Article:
Hanging Out In Cajun Country – Sam Houston Jones State Park

Welcome to Louisiana signThe Southwestern Region of Louisiana is known by some as “Cajun Country” and boasts both bayous and big cities.  Our first stop in the Pelican state was Sam Houston Jones State Park.  It is located at 107 Sutherland Road, Lake Charles, Louisiana at the confluence of the Houston & Calcasieu Rivers and Indian Bayou.

The landscape is obviously in stark contrast with the desert and plains of the Western states we have traversed recently, for we are now in America’s Wetland.  When we arrived, we entered a park with tree-filled lagoons and a mixed pine and hardwood forest covering 1,087 acres of land.

Sam Houston Jones State Park

We like state parks for their large spaces between sites.  But here the sites are a bit tight and narrow – not what we normally expect of a state park, and some sites were buckling due to tree root incursion.  We were actually forewarned that state parks further east are old and may need work.  But this was the first state park we have seen with full hookups and 50-amp power.  And the beauty of the park and the nice hiking trails grew on us the longer we stayed.

Sam Houston Jones State Park

The water and power hook ups are way too far from the site, but the office kindly lent us an extension cord. The park is mostly peaceful and quiet, but there was some kind of constant distant humming from a plant that got really aggravating.  The birds and the wind could not drown out that noise!

Sam Houston Jones State Park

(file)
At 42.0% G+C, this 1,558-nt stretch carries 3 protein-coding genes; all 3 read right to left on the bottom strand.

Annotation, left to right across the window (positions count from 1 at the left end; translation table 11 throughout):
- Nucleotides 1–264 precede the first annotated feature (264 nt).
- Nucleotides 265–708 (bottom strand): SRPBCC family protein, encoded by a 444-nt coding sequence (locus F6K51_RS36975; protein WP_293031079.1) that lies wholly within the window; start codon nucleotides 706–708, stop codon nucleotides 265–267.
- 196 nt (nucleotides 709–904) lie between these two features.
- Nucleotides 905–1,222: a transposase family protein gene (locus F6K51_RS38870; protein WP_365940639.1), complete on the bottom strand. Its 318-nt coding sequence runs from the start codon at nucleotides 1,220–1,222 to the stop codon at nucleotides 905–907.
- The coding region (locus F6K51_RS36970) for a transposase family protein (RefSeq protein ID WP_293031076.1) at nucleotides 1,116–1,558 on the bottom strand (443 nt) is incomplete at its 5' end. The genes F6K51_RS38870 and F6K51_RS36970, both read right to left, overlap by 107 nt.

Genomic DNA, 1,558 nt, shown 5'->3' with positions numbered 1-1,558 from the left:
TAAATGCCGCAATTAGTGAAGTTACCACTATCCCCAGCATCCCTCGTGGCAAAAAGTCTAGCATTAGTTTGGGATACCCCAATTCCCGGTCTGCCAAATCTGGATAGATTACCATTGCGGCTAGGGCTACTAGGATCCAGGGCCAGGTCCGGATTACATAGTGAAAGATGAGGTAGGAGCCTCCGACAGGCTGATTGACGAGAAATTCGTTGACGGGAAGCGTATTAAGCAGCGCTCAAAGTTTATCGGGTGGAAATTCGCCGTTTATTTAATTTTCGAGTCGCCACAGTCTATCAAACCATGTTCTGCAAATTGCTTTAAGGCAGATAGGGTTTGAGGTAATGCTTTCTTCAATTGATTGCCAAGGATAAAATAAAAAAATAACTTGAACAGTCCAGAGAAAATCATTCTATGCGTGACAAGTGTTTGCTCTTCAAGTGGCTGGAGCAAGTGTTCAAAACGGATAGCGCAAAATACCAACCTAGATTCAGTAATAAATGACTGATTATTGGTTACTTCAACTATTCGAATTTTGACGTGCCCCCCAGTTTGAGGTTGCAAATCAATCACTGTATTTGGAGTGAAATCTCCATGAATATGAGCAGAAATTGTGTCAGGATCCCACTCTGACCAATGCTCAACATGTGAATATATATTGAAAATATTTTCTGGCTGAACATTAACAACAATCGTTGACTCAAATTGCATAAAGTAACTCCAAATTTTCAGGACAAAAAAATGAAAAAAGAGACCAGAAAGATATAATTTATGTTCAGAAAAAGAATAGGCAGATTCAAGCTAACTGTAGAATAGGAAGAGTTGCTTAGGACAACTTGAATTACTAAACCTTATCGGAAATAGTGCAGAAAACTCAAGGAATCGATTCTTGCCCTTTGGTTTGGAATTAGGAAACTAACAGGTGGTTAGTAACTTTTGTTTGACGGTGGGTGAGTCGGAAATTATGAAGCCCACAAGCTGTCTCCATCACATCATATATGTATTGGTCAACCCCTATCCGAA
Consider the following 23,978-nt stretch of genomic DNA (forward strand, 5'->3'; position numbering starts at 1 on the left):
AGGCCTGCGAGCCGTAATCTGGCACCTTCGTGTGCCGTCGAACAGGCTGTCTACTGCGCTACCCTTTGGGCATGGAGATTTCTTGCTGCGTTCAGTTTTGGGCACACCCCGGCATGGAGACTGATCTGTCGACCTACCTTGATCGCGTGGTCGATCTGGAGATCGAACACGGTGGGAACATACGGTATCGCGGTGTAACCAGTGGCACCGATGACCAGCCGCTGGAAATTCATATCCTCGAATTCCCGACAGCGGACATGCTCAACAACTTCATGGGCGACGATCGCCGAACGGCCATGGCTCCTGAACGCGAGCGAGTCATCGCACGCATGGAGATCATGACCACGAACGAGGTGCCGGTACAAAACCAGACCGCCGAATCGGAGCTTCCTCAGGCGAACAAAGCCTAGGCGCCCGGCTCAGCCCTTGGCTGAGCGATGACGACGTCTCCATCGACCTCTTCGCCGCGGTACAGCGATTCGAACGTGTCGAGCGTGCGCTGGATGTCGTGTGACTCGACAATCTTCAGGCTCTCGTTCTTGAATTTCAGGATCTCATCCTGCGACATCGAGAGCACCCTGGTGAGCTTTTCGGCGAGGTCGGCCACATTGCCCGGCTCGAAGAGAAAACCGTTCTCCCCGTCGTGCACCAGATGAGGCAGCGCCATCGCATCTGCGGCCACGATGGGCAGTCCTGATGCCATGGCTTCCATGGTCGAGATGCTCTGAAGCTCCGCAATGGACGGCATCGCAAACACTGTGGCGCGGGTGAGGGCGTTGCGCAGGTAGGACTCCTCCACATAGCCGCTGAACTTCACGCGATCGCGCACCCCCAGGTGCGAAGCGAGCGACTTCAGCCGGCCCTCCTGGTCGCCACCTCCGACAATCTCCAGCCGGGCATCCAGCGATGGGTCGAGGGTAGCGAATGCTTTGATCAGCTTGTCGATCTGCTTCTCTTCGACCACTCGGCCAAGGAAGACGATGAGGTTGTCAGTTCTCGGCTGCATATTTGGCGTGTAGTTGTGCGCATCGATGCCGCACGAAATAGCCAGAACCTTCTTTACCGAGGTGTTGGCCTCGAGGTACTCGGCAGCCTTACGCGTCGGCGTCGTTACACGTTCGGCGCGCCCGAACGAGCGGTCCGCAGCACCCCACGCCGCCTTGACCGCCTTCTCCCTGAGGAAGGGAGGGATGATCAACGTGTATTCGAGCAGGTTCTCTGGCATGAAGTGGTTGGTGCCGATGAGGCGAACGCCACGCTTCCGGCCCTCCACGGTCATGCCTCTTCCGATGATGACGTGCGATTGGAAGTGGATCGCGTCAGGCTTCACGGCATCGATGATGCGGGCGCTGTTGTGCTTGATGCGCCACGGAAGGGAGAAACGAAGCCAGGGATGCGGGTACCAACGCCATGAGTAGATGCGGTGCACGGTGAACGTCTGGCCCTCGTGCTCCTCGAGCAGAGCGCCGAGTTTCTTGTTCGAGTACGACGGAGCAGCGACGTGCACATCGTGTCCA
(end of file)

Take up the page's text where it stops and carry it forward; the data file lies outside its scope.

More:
Note how far the hook ups are.

There are three hiking trails winding through this beautiful park.  First we took the Riverwalk Trail — 1.6 miles that follows Houston river and dry cypress swamps.
River Trail
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Swamp Walk Trail — 1.1 miles around the swamp and this is where I saw my first Gator and other animals!
Baby Gator

Steve’s new screen background – this guys is so cool, and the colors around him are gorgeous!

On another day we tackled the Longleaf Pine Trail — 3-1/2 miles, then added the Longleaf Pine Extension — 1.3 miles.  Luckily on this trail we did not hear that obnoxious noise.  Instead we were in the midst of hardwood and long-leaf pine trees.
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The park is said to be located in the Central Migratory Flyway, just north of the most productive birding region in Louisiana.  Even if we were too early for the migratory birds, we did hear a lot of birds but rarely saw them – the trees are so tall!  But with patience I managed to capture the resident feathered friends.
Red-headed Woodpecker
Great Heron
Finally, we had our first taste of Cajun cooking.  We ordered shrimp étouffée and chicken and sausage gumbo from Steamboat Bills.  We can imagine ourselves gaining many unwanted pounds during the next few days we are here in Louisiana, as we savor the wonderful flavorful dishes.
Cajun Style

Upcoming stops – do share with us any “must do’s” at these locations:

New Orleans, LA

Biloxi, MS

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